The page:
The Moving Picture Girls – that’s a wrap!

My newest solo has been released at LibriVox. I needed a bit of light relief after the splendidly wordy William Morris, so the Moving Picture Girls by Laura Lee Hope, seemed like a good choice. It’s set in early 20th century New York city, the home of a burgeoning movie industry, and is a very family-friendly fictional account of how a reputable theatre actor and his two daughters make their way into the business. I particularly like it for its description of how a movie is made and for a perspective on how movies were initially looked down on by “legitimate” actors — this is fictional, but not too far from the truth, I think.

There are no swear words of even the mildest sort, no sex (not even kissing, just some blushing & giggling romance), and the closest we get to violence is a light scuffle in an apartment building. It’s 7 hours of the cleanest fun!

Listen to chapter 1 below, download the book from this page, or visit to stream the whole thing.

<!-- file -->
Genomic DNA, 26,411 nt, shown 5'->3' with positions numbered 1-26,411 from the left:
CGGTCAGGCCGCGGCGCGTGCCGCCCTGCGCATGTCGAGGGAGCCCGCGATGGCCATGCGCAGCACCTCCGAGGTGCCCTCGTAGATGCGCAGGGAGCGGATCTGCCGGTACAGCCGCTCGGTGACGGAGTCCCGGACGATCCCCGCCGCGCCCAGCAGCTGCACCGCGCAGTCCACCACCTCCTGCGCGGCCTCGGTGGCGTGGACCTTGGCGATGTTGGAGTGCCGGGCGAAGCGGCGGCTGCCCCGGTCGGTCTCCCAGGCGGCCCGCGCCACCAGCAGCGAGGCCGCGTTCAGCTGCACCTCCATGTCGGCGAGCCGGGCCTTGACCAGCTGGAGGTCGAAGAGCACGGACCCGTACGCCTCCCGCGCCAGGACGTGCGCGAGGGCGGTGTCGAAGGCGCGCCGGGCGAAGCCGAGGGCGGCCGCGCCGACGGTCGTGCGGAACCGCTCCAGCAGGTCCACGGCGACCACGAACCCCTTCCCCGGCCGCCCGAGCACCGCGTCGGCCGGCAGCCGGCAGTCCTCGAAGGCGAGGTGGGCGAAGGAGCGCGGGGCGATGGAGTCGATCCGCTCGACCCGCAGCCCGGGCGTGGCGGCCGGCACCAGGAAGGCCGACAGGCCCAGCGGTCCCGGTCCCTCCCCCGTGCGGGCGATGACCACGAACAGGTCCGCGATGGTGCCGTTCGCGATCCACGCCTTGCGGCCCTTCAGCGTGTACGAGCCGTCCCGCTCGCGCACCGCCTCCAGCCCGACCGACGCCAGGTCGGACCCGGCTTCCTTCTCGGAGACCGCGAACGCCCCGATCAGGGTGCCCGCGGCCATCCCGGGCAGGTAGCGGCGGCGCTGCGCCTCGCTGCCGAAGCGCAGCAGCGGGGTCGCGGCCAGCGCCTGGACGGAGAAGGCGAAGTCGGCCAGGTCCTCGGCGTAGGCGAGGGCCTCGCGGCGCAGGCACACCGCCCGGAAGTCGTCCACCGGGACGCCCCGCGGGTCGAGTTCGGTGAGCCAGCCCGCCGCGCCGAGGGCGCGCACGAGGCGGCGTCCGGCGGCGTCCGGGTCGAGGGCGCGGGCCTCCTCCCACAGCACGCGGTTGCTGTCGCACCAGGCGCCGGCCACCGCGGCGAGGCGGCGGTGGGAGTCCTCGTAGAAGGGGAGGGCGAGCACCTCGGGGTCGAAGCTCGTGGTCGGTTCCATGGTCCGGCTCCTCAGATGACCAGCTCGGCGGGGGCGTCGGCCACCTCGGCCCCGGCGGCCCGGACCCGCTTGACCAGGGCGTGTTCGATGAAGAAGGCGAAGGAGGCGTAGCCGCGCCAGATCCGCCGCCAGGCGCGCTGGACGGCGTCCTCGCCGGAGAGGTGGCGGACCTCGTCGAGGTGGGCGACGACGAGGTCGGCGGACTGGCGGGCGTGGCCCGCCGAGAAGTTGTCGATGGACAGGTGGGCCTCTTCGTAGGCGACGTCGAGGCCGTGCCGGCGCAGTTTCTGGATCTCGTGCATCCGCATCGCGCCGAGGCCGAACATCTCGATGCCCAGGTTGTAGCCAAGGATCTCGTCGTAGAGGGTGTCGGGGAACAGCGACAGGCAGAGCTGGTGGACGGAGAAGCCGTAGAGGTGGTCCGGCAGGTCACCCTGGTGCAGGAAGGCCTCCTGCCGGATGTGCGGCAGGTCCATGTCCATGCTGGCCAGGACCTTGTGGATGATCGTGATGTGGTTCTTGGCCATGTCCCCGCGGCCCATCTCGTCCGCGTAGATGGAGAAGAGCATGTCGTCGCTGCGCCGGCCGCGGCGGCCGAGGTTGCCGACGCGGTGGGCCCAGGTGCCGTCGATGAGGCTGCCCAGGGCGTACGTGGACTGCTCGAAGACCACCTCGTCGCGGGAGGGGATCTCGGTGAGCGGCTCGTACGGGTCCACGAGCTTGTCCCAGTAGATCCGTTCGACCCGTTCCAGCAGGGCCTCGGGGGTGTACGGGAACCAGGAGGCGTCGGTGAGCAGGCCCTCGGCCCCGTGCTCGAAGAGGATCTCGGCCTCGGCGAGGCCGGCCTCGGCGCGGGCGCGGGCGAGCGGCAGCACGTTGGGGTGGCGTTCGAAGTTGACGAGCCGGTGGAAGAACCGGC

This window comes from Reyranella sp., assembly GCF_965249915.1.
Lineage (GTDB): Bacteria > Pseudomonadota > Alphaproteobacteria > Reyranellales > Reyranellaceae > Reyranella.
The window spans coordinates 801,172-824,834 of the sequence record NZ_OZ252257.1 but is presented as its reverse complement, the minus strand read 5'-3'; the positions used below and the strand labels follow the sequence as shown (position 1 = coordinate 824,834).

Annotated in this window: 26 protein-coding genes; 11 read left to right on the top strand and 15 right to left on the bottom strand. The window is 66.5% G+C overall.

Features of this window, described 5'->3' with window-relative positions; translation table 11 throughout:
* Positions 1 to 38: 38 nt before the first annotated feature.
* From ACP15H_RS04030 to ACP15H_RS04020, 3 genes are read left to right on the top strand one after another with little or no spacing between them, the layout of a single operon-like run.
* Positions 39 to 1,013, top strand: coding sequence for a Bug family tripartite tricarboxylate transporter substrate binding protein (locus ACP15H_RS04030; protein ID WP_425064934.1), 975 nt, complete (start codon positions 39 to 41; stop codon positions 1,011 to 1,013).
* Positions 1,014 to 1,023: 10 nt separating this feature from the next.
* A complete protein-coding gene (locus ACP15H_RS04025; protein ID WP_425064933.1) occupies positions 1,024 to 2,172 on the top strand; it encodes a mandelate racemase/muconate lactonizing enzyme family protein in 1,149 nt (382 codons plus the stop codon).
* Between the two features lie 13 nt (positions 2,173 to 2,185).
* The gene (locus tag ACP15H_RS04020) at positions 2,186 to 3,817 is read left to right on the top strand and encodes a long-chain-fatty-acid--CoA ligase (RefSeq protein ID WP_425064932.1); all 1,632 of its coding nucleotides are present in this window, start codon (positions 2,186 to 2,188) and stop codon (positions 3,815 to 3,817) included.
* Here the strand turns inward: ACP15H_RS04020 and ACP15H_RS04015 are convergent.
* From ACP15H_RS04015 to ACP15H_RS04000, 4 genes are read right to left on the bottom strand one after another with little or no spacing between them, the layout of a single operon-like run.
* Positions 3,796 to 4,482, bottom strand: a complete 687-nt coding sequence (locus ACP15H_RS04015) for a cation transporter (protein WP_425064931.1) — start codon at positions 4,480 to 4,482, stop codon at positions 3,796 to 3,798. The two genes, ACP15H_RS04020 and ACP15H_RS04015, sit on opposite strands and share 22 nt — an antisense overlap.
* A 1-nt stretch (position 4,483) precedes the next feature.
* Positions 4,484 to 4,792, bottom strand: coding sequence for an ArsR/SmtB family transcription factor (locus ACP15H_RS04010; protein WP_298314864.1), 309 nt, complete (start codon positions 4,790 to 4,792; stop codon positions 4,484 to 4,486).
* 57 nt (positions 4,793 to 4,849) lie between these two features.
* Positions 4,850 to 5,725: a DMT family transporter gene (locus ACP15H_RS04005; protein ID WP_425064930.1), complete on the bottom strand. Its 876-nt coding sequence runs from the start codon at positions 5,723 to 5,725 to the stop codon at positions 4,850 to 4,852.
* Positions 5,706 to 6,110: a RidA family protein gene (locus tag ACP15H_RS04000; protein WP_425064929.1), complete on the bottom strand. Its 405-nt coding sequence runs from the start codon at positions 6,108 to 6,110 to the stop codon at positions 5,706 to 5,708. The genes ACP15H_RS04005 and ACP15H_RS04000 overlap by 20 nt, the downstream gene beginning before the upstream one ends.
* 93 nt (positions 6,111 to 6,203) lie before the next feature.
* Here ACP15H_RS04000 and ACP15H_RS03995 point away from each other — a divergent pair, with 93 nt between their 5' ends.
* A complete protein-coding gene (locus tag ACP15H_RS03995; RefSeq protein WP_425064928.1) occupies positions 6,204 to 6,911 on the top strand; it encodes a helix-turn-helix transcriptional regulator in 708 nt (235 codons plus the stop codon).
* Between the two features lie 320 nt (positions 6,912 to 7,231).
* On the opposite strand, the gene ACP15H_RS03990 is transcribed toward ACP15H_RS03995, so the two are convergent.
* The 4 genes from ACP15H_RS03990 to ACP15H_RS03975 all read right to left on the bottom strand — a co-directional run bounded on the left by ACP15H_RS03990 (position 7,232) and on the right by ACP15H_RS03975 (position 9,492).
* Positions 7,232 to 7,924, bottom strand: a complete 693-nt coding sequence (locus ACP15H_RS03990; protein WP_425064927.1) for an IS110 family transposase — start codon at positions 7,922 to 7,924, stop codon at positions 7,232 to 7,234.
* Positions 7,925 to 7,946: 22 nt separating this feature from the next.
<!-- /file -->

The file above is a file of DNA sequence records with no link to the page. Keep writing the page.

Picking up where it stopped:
[audio:] 12:06min, 64kbps]


  • Hi Cori, I’ve borrowed your voice for a comedy show I’m making, from your reading of “the interesting narrative of the life of Olaudah Equiano” and I thought you should know, in case you hate it. In my show, Olaudah (and you) are a rabbit, so that’s got to be a plus? Email me and I’ll give you the details, and I sincerely hope this causes you little to no distress.

  • Hi Cori,
    I research silent film history and was completely taken by your reading of THE MOVING PICTURE GIRLS. Best wishes for all future endeavors and thank you.
    – Dana

  • Hi Dana, thanks for listening and for commenting. This is a favourite story of mine, and I’m glad it’s finding an audience, too — it’s a fascinating time period and so interesting to see an industry developing so quickly.

  • I just listened to “The Moving Picture Girls” and thought it quite blah apart from the cleverly constructed climactic chapter dealing with the patent thieves. (The adventurous heroine and her retiring sister, the pompous windbag actor, the moustache-twirling villain, the dashing hero – they’re all here.) I probably wouldn’t have listened at all if you hadn’t recorded it, so I was regretful afterward that you’d pretty much wasted your time and mine on some eminently forgettable ephemera whose only redeeming qualities are fleeting glimpses of the early motion picture business and 1920s etiquette. (“Excuse my slang,” says the hero to the heroine.)

    I enjoyed your voice, though. Did anyone ever tell you that you have a nice one?

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